And the lady pourin’ coffee
She knows the regulars by name
And if she doesn’t know you
She calls you “Honey” just the same
This is a picture of Branka Katic, Serbian actress, in one of her scenes playing a waitress in what has to be a Johnny’s Cafe. I love this picture, though, because of what it captures on her face. She’s in a conversation with someone at the counter, and she is listening intently, as if what was just said was something that fascinated her. It’s incredible what a good actor can capture with just a look.
She’s someone I would like to have working at my local Johnny’s, because I would love to have “the lady pourin’ coffee” be that attentive to me. You have the feeling that this would be the kind of waitress who would sit on the stool next to you during a lull, and go a little deeper with the conversation. She also wouldn’t let your coffee cool off either. She’s very capable. She would bring your pancakes on a separate plate without you asking. She can obviously do five things at once and one of them would be paying attention to you.
She’s probably undervalued and underpaid. She could undoubtedly do a hundred other things that would pay more, but maybe she does this because she actually likes it. She got a college education for this? Well, she’s okay with that because she loves the interaction; she loves the chitchat; she loves flying around tables stoking some fires and putting out other ones. She loves her regulars, but she enjoys strangers, too. She especially loves having people go out happy. In so many ways, she’s a sort of secular pastor. If she could, she’d stand by the door and shake everybody’s hand as they leave.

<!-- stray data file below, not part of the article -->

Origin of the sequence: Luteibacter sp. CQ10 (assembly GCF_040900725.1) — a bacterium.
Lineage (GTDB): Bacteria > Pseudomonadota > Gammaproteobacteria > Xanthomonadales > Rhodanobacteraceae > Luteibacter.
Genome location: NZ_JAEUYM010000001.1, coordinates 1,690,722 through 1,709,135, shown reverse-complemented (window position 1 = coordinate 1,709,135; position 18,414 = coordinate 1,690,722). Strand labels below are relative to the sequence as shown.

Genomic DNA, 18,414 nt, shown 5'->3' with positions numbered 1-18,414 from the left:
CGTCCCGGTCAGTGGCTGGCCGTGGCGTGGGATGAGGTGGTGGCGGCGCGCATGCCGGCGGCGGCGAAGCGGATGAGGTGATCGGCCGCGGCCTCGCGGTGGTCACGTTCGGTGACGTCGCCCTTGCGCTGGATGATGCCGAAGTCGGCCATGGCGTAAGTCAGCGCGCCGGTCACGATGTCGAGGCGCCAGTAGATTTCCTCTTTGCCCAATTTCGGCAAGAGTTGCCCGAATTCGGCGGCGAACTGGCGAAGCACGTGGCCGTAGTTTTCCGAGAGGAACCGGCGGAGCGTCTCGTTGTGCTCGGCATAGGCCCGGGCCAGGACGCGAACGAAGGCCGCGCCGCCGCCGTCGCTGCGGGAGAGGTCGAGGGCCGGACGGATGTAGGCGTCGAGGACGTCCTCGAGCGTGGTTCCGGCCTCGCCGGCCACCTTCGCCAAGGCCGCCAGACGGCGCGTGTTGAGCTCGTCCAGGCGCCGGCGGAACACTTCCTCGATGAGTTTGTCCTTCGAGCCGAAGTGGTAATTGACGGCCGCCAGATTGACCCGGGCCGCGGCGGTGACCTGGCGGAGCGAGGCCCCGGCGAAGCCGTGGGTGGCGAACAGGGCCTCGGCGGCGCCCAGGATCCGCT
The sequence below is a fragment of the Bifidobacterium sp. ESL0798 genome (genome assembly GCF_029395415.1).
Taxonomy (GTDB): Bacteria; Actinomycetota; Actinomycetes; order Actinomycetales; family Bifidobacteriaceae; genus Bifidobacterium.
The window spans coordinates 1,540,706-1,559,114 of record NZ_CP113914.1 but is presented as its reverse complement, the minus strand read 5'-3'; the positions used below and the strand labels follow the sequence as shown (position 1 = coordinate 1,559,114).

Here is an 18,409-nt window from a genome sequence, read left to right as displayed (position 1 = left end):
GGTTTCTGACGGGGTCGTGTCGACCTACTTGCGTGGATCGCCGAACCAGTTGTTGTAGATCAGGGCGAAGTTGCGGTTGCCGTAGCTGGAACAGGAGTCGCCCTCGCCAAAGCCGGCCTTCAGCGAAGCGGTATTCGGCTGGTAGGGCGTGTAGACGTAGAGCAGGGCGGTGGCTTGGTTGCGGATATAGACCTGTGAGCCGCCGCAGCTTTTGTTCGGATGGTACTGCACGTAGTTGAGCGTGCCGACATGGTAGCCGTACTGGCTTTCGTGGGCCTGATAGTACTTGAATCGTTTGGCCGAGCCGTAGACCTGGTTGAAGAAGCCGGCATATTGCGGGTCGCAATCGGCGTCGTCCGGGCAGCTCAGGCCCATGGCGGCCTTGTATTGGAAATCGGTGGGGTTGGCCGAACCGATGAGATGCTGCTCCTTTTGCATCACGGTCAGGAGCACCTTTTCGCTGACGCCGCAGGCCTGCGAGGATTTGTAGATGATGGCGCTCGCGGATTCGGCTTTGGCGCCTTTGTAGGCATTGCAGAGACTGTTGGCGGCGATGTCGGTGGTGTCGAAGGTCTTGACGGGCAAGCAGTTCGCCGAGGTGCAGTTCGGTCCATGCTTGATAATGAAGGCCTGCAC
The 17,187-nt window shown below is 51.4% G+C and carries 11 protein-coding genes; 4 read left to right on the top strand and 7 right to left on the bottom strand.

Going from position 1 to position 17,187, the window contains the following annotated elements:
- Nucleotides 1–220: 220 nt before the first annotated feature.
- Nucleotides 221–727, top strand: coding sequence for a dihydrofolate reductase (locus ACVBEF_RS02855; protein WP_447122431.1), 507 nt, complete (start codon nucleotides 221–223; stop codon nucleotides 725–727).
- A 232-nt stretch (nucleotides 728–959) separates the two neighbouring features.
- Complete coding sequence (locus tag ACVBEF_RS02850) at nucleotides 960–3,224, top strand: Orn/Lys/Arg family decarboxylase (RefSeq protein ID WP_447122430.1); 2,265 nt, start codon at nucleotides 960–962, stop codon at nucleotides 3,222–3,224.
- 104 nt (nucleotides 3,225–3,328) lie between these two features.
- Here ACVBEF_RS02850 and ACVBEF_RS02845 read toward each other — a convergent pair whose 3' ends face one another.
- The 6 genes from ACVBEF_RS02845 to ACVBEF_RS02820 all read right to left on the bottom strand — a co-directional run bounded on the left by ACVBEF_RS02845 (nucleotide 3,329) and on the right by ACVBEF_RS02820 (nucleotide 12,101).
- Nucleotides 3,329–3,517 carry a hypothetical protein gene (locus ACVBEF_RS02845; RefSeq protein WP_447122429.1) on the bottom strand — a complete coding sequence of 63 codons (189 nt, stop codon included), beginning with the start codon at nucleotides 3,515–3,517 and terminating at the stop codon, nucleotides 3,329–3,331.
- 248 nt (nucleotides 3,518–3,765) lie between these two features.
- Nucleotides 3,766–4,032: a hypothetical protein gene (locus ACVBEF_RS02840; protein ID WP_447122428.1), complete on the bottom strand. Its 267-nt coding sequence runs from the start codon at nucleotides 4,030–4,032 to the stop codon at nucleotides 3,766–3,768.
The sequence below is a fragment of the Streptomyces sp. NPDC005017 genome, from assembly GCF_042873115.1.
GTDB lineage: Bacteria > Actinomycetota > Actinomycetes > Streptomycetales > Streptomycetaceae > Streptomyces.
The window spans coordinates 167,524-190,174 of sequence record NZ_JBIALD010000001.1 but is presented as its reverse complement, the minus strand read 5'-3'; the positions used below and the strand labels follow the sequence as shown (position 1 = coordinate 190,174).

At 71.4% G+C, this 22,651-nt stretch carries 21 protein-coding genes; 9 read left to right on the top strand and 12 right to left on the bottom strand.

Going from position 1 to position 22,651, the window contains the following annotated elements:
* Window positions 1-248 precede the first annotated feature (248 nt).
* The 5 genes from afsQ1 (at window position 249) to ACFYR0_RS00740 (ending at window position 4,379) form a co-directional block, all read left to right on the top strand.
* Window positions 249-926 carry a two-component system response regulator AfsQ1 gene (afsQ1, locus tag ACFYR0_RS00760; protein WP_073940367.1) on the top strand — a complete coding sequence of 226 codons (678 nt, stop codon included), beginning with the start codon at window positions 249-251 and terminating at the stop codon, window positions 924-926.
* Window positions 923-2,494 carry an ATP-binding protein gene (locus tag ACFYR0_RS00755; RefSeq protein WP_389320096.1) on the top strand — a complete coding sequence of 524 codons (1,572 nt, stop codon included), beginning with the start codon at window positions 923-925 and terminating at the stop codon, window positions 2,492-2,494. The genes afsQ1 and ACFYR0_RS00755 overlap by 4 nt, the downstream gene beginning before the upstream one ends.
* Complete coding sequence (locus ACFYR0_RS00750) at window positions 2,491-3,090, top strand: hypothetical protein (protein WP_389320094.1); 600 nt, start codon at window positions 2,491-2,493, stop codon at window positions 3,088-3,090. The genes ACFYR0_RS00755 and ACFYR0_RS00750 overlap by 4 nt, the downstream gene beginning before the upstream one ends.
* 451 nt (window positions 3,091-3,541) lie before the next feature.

And why do we like this? Because at Johnny’s we are somebody. Somebody knows our name. Someone’s looking for us. Someone knows how long it’s been since we were in last, and acts as if they actually missed us. And if they know us well enough, they might even ask us about some detail they remember from our last visit. In short, if they do this right, we are made to feel like we belong.
As purveyors of the gospel of welcome — grace turned outward — it is part of our job to make people feel welcome in this world. Take a cue from the Johnny’s Cafe waitress: Make people feel like they belong. Give them your attention. You’ve been waiting for them to show up (because you have). You’re not telling; you’re exploring. Ask open-ended questions. Get people to talk instead of you talking. Take it from my wife who does this all the time: she’s a master of the “Are you serious? That’s amazing. Tell me more,” response, while mine is more than likely along the lines of “Yes, I already know that.” That’s a way to end a conversation and make someone else feel dumb. Whatever you do, don’t do that.
Served up from the kitchen by John Fagliano:
One of our faithful readers came up with this addition to yesterday’s “I wish you enough” poem:
I wish you enough lostness to appreciate being found.
I wish you enough faith to know what is found will not be lost again.
I wish you enough Jesus to know that some of Him is never enough.